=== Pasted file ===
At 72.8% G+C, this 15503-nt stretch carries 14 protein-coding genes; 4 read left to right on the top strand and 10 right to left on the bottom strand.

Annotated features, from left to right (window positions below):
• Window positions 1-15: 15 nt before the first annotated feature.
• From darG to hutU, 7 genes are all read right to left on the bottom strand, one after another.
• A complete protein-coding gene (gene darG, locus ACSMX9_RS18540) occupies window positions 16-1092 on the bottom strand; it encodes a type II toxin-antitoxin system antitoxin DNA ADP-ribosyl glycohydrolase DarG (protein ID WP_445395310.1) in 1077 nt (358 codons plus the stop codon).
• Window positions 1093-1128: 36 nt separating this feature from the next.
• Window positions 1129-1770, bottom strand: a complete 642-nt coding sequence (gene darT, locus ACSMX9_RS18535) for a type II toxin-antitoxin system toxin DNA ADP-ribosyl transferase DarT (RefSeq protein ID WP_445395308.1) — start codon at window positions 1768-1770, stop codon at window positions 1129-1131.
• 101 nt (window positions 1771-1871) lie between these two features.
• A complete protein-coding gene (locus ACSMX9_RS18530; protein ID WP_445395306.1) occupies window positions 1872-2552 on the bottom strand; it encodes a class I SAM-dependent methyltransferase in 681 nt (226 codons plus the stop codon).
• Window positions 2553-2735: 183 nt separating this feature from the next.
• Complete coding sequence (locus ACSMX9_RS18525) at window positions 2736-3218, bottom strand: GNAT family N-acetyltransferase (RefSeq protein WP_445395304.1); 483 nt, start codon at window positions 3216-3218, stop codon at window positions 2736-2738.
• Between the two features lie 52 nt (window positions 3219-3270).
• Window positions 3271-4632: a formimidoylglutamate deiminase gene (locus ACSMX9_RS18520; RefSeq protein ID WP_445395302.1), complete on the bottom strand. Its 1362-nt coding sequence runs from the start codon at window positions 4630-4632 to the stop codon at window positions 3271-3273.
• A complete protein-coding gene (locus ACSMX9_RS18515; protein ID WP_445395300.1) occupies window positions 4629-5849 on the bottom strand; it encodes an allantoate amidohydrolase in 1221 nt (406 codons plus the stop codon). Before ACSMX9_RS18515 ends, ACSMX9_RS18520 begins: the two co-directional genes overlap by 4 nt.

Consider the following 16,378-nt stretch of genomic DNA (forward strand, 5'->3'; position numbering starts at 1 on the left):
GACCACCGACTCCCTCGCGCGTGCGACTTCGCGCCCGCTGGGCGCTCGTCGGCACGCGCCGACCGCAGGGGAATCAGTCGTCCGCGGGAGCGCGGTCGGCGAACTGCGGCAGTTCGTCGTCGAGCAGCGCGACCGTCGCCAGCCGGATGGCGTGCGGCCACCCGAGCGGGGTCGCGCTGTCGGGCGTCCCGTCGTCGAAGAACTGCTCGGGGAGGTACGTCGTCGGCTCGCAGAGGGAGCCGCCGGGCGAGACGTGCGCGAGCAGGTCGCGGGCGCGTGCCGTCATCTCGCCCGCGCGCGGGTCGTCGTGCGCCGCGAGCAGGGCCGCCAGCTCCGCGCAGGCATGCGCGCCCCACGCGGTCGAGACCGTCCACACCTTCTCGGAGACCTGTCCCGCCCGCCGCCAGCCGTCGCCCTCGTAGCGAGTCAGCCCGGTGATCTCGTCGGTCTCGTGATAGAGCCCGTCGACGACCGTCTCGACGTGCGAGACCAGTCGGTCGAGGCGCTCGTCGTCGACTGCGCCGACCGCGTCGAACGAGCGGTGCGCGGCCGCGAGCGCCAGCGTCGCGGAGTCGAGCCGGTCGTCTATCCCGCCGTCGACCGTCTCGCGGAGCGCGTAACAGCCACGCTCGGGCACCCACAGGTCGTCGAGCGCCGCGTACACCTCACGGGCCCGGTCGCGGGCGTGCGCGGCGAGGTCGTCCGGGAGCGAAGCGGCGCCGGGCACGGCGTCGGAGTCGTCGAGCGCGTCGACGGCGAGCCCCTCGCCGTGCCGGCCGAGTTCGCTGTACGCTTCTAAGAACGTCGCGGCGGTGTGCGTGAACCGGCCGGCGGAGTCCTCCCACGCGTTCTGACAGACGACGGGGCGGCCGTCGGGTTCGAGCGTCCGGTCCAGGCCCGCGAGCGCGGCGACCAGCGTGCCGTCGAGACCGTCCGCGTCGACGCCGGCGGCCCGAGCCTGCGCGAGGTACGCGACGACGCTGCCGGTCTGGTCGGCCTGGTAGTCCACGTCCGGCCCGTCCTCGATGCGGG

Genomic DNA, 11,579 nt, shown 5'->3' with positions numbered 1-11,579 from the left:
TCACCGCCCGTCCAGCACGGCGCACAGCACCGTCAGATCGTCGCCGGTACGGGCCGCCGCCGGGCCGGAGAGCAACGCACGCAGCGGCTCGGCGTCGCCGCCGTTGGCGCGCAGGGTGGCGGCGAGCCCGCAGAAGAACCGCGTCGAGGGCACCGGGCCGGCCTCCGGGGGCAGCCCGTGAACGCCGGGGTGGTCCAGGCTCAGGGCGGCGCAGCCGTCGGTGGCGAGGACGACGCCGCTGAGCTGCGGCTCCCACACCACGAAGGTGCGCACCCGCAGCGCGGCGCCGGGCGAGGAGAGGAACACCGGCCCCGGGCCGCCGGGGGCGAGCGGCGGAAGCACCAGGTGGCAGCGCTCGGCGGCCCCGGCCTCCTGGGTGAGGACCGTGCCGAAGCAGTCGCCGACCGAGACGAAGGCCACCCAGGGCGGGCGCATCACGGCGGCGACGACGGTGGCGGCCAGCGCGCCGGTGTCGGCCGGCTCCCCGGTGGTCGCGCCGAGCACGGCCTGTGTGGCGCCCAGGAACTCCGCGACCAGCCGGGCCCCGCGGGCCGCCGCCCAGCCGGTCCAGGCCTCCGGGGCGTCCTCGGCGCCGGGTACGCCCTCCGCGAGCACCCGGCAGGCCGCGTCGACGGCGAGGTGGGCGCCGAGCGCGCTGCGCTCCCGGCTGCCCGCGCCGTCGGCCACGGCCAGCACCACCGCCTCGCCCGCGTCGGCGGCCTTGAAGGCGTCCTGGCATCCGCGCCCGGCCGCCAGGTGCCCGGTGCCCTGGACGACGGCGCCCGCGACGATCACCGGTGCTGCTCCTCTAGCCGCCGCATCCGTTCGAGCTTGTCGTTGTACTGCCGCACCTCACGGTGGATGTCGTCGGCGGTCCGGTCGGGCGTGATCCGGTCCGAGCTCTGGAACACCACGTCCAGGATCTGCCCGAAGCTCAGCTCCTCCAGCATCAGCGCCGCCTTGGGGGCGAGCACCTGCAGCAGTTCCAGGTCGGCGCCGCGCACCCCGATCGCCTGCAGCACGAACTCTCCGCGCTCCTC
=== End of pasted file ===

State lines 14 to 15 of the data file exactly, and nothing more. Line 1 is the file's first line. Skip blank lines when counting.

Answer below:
• A complete protein-coding gene (locus ACSMX9_RS18515; protein ID WP_445395300.1) occupies window positions 4629-5849 on the bottom strand; it encodes an allantoate amidohydrolase in 1221 nt (406 codons plus the stop codon). Before ACSMX9_RS18515 ends, ACSMX9_RS18520 begins: the two co-directional genes overlap by 4 nt.

Consider the following 16,378-nt stretch of genomic DNA (forward strand, 5'->3'; position numbering starts at 1 on the left):